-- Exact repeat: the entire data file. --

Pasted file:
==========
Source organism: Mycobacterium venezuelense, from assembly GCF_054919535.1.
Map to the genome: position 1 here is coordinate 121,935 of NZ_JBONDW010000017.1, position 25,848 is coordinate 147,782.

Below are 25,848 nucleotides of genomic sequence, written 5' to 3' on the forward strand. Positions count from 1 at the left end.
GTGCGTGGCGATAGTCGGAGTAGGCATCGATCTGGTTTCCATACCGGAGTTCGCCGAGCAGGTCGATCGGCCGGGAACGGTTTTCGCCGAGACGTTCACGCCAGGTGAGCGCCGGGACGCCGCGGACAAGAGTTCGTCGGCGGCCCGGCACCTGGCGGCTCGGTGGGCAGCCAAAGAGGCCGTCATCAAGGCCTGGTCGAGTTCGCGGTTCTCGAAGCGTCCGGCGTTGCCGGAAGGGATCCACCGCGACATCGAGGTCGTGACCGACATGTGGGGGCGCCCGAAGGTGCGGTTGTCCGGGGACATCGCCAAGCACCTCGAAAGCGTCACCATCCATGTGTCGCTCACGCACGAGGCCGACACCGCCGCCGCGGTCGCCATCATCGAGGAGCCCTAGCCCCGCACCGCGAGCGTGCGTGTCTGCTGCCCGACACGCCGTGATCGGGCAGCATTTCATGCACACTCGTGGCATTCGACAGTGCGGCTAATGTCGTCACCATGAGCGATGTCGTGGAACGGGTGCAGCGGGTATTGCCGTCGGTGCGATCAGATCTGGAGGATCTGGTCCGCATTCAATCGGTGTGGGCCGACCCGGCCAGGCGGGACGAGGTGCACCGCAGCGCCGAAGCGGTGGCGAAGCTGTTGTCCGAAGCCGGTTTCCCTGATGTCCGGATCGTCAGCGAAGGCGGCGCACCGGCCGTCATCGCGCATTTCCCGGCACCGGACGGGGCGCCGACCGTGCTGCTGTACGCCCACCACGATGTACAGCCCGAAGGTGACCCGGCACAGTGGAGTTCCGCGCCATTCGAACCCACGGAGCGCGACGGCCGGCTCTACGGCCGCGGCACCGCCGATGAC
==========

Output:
Source organism: Mycobacterium venezuelense, from assembly GCF_054919535.1.
Map to the genome: position 1 here is coordinate 121,935 of NZ_JBONDW010000017.1, position 25,848 is coordinate 147,782.

Below are 25,848 nucleotides of genomic sequence, written 5' to 3' on the forward strand. Positions count from 1 at the left end.
GTGCGTGGCGATAGTCGGAGTAGGCATCGATCTGGTTTCCATACCGGAGTTCGCCGAGCAGGTCGATCGGCCGGGAACGGTTTTCGCCGAGACGTTCACGCCAGGTGAGCGCCGGGACGCCGCGGACAAGAGTTCGTCGGCGGCCCGGCACCTGGCGGCTCGGTGGGCAGCCAAAGAGGCCGTCATCAAGGCCTGGTCGAGTTCGCGGTTCTCGAAGCGTCCGGCGTTGCCGGAAGGGATCCACCGCGACATCGAGGTCGTGACCGACATGTGGGGGCGCCCGAAGGTGCGGTTGTCCGGGGACATCGCCAAGCACCTCGAAAGCGTCACCATCCATGTGTCGCTCACGCACGAGGCCGACACCGCCGCCGCGGTCGCCATCATCGAGGAGCCCTAGCCCCGCACCGCGAGCGTGCGTGTCTGCTGCCCGACACGCCGTGATCGGGCAGCATTTCATGCACACTCGTGGCATTCGACAGTGCGGCTAATGTCGTCACCATGAGCGATGTCGTGGAACGGGTGCAGCGGGTATTGCCGTCGGTGCGATCAGATCTGGAGGATCTGGTCCGCATTCAATCGGTGTGGGCCGACCCGGCCAGGCGGGACGAGGTGCACCGCAGCGCCGAAGCGGTGGCGAAGCTGTTGTCCGAAGCCGGTTTCCCTGATGTCCGGATCGTCAGCGAAGGCGGCGCACCGGCCGTCATCGCGCATTTCCCGGCACCGGACGGGGCGCCGACCGTGCTGCTGTACGCCCACCACGATGTACAGCCCGAAGGTGACCCGGCACAGTGGAGTTCCGCGCCATTCGAACCCACGGAGCGCGACGGCCGGCTCTACGGCCGCGGCACCGCCGATGAC